Barry experienced a “high” from drinking cold water because his senses were heightened.

Barry experienced a “high” from drinking cold water because his senses were heightened.

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When I’d wake up in a morning, I - my senses would like wake up, I could still hear [inaudible] what was happening around me, and it would - it took great difficulty to open my eyes. Then I would just be laying on my bed, and I just couldn’t move. And then there I’ve been stuck inside the walls, and I have very access to the outside world [background noise], and I guess my senses was heightened.

Right.

And it sounds a bit silly, because you get people who take drugs and this and that, to get their highs of whatever. But I, because they had a little water dispenser, and it was always really cold, all of a sudden I started drinking the water. And I thought I was getting high. 

Okay.

Off of a cup of water [smiling].

Right.

I’d be drinking it, and I’d be drinking it in a way that the cold water was hitting the back of my throat.

Yeah, yeah.

And because I could, my senses were heightened, I could feel it trickling down the back of my throat.

Right.

I just, I’d just sit there with a cup of water doing it. And, I don’t know why, it was just weird. It was very weird.
 

Barry explains that he was kept in hospital first under “section two” then under “section three” of the mental Health Act.

Barry explains that he was kept in hospital first under “section two” then under “section three” of the mental Health Act.

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I was first put under section two.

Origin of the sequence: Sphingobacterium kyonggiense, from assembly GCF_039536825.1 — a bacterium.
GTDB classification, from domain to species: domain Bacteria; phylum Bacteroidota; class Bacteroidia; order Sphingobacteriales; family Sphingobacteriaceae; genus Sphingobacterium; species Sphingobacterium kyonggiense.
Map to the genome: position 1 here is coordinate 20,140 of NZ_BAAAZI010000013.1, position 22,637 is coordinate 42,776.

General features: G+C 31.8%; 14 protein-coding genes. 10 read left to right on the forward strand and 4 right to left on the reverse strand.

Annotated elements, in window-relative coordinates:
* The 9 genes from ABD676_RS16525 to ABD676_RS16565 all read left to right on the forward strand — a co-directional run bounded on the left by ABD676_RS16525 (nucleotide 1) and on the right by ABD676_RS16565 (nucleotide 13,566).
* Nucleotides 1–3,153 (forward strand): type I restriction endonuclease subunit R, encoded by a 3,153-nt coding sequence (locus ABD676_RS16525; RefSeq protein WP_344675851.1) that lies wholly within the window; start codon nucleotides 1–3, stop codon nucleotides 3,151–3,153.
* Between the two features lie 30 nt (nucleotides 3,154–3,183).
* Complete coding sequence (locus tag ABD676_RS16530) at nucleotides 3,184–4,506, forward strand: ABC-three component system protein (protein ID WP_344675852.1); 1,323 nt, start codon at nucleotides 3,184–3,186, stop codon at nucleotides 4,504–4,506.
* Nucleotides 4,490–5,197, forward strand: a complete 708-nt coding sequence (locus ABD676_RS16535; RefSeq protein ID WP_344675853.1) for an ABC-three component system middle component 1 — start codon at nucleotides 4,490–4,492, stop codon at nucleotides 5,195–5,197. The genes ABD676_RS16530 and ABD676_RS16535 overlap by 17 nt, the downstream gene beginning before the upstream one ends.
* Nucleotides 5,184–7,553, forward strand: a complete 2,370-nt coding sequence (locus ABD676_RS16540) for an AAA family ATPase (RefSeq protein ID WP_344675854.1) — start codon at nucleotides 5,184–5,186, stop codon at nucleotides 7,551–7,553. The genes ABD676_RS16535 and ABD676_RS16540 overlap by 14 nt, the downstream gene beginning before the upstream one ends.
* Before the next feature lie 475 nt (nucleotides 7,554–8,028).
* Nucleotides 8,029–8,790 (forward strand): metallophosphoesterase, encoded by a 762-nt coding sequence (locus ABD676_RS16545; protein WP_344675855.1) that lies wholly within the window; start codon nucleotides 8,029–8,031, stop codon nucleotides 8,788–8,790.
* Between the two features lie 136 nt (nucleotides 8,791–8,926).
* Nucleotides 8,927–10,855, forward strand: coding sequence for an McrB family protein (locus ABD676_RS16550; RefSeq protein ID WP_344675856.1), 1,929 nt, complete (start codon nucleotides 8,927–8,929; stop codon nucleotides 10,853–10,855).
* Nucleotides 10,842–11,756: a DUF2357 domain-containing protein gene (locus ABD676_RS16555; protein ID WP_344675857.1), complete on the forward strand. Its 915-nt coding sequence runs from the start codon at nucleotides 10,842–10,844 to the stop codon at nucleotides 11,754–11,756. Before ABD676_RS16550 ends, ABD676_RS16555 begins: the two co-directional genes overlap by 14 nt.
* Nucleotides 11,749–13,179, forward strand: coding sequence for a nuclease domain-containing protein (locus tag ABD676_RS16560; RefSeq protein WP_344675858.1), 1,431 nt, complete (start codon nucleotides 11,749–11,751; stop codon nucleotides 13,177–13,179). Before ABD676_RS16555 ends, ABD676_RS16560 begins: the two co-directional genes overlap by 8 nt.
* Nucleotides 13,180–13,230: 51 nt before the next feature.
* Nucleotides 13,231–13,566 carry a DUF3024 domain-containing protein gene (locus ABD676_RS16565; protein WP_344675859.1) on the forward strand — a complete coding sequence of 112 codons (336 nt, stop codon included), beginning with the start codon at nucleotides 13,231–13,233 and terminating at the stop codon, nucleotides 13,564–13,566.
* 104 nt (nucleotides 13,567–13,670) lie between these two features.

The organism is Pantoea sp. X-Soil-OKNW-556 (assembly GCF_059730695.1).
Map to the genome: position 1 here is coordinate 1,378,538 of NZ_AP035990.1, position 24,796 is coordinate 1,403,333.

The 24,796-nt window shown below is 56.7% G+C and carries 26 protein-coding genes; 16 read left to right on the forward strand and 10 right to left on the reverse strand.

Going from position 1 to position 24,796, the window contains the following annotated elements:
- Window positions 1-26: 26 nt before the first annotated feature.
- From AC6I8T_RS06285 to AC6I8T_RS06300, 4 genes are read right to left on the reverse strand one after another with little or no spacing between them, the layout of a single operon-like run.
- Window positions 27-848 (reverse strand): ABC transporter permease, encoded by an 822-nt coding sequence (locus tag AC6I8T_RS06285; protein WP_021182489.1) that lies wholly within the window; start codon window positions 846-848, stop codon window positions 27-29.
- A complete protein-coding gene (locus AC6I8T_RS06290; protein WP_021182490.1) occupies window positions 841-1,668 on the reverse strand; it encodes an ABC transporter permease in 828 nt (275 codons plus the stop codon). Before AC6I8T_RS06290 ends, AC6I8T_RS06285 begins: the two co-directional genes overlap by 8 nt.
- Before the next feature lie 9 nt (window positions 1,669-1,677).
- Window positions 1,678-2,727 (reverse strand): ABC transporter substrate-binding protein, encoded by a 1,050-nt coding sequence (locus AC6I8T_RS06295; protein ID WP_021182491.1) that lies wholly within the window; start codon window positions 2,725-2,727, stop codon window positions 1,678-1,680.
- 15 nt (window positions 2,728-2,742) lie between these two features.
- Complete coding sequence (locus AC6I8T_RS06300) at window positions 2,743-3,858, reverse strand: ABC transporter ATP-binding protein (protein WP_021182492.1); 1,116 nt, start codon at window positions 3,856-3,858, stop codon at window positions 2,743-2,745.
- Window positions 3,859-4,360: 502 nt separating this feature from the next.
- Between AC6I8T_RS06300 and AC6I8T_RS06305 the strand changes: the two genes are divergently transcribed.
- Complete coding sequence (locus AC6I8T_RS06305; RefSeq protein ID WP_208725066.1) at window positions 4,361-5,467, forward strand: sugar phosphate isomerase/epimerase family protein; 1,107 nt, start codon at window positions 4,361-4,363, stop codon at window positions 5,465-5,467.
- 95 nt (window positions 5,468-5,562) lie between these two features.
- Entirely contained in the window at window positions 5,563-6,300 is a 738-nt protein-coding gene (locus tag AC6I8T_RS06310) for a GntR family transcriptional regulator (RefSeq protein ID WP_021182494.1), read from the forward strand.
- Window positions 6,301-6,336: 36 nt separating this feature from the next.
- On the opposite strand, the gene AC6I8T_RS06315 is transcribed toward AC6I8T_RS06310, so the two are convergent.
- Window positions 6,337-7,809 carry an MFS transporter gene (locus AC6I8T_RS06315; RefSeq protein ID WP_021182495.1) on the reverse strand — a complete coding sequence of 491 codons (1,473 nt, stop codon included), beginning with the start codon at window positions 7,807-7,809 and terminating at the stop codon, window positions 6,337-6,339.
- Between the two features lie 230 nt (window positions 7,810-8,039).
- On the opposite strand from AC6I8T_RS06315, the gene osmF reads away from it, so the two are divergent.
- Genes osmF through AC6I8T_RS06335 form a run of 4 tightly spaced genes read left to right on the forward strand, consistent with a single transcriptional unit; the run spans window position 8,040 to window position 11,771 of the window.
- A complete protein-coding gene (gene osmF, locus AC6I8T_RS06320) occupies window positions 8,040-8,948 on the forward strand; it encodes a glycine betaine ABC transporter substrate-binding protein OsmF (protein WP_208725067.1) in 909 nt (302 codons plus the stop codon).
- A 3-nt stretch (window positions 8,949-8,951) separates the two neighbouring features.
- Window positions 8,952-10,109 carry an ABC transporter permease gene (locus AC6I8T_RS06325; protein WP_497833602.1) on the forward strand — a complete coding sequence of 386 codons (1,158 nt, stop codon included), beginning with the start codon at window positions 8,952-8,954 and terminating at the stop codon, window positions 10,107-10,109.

Oh right, okay. 

The section two, you can be hold for up to twenty eight days. And whether you like it or not, but you have the option to appeal. And they do this because they feel that it’s for your own safety or others around you, for you to be under an inpatient service. Within those twenty eight days, they need to decide whether or not they are going to put you as a – I should know this. As an informal patient. The, that way you can - you’re being, you’re being - you’re receiving support at an inpatient service, but you have the free will to leave whenever you like.

Or if they feel like you need the support, for your safety or others around you, they put you on section three, which lasts up to six months. I was put on section three twice because at the end of the six months they still thought I needed the support. 

You were only in, sort of went inpatient as it were for a month, and then?

No. I stayed at the hospital I was at.

Oh you, did the same time? Okay. 

And the section three followed, before the section two ran out, and I was just -

Okay. So that means [inaudible]

Yeah. I was basically put in this one ward, and then I was put - over a two and a half month, month period. I was put in a - I was put in a ward.
 

Going on a residential camp with his youth club at age 14 helped Barry make new friends. Before going to the camp, he had been bullied a lot and had low self-confidence.

Going on a residential camp with his youth club at age 14 helped Barry make new friends. Before going to the camp, he had been bullied a lot and had low self-confidence.

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Because before that residential I had no friends. I was bullied regularly, and I’d always think the worst of people. And think the worst of what people think of me. Soon after the residential I started talking to people in my youth group. And someone called A, was there for me. And I met a lot of my friends through that person.

Oh, brilliant.

And then I just made friends off friends. And because it weren’t until I was fourteen that I done the residential, I guess I grew up a little bit slower than people. 

In the sense that when you’re younger, you have a laugh, you muck about with your friends and so on and so forth. But it weren’t until come, come sixteen, seventeen, I’ve only just branched out, making friends. So I’d, I’d make friends, friends through one friend, and that’s how my social circle kind of kicked off for me. It was – I had no friends transferred from school – it was all from the youth club that I went to. I still attend one there, I do Duke of Edinburgh awards and that can be good. It gives you a reason to do things. So like you’ve got a physical, a skill, and volunteering section. So you can gain a lot from it. As well as getting your awards at the end.